We discussed how shared space in the building, free to use, bookable for community benefit, can be a good way to bring residents together. But is that space ever really free? Perhaps a co-op model would allow the extra money to pay for it. 

However great your community is, there is always the chance someone new will come in and upset the dynamic. It’s just human nature. That’s why similar social groups are often put together, because there’s more chance that they will gel. 

Discussion turned to affordable homes, and giving residents the chance to own their homes. Both ultimately lead to the loss of affordable housing, as houses are sold on for increasing amounts of money. Houses by York University, which were once affordable properties, are now worth significantly more. Many have been turned into flats, leading to a lack of family homes in the city centre. This is a pattern we see repeated in many cities. So how do we keep a flow of affordable property available for those who need it?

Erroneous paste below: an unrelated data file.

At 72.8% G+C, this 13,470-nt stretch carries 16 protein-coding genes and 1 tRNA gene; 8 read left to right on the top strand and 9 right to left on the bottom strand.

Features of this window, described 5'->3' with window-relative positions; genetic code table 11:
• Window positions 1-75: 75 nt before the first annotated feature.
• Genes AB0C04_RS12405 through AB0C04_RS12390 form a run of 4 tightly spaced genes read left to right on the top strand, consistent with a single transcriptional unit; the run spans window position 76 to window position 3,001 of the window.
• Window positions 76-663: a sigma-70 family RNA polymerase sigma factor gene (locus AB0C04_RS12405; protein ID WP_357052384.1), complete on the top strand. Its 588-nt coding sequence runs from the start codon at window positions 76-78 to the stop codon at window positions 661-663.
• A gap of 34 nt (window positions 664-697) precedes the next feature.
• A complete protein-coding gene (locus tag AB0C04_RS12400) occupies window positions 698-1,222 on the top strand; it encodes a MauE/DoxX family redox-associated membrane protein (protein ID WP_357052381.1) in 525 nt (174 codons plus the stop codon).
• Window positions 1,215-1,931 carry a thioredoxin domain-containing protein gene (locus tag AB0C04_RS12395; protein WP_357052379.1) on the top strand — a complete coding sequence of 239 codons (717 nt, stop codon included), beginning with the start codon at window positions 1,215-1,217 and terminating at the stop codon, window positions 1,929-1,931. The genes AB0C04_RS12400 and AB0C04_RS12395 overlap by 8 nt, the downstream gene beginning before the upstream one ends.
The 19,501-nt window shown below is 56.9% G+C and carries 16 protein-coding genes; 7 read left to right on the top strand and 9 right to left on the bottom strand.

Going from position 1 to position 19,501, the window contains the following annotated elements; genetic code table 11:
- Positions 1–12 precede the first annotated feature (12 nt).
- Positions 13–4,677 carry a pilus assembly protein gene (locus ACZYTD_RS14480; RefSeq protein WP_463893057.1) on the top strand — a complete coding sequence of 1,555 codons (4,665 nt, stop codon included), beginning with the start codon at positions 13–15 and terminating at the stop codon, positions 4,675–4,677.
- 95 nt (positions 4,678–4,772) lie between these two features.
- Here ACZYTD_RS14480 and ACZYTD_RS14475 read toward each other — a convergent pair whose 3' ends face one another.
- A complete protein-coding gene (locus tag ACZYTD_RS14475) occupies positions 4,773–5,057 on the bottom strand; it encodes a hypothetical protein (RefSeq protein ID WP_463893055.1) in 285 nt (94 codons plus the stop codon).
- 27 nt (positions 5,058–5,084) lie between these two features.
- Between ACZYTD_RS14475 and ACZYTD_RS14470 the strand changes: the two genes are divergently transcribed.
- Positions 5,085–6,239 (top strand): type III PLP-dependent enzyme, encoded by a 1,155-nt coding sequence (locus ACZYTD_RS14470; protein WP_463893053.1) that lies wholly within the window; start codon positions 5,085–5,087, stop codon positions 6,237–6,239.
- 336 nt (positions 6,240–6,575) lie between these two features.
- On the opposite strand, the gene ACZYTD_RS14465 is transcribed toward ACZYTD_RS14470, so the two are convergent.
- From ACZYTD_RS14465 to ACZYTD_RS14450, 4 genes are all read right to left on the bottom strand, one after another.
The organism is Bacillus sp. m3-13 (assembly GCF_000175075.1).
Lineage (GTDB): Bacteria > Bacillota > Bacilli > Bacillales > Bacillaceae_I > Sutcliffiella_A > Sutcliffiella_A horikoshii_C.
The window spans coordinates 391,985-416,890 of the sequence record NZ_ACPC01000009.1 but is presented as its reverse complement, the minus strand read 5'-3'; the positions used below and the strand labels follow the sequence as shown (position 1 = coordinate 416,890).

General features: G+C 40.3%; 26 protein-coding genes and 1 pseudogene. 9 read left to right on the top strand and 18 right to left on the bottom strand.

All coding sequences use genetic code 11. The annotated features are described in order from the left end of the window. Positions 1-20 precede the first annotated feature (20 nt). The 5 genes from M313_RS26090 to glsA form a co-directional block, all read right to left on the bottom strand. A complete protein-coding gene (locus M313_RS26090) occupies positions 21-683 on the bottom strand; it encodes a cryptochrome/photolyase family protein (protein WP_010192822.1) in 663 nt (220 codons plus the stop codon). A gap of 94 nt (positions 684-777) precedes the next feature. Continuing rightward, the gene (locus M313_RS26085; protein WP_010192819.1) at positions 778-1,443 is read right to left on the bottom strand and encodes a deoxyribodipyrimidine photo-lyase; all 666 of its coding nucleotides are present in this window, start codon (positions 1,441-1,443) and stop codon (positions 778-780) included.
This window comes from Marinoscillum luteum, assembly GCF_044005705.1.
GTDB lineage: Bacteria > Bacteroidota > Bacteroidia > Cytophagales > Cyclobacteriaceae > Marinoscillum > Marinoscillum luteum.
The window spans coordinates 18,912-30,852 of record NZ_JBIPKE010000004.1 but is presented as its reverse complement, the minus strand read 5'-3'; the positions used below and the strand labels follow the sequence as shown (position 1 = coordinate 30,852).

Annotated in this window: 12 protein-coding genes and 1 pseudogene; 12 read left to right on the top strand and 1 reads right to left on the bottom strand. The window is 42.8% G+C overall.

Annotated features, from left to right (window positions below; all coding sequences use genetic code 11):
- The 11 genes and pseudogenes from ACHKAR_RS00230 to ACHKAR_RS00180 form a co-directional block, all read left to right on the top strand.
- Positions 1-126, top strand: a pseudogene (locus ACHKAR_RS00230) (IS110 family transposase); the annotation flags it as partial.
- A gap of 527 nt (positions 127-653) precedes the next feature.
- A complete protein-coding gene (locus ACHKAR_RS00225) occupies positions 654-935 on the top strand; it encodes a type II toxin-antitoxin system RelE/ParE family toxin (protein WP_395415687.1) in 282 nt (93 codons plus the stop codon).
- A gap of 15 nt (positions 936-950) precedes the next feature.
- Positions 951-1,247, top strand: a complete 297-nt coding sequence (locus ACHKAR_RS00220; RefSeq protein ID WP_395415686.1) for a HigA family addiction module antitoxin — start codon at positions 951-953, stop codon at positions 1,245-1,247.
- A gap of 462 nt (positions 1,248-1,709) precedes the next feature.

There was a general feeling that this issue is somewhat inevitable. Most people will opt for money over community. And you can’t change people. Not a cheerful thought, but perhaps realistic. 

Conversation turned to independent living schemes, of which there are nine here in York. All will have communal areas. But do they really feel like home? Can we give people more ownership over their space? How would we do that? Could they have more input into how the spaces look, the events that take place? 

I returned to the group later to find them talking to architect Lauren, who was interested in finding a way to make the design of care homes more people-centred. Currently they are being built by developers who have little understanding of their function. The system is very disjointed.  We need to find a way to give the operators some input, so the design is more suited to the running of these homes. But how to do it when the operators don’t hold the purse strings?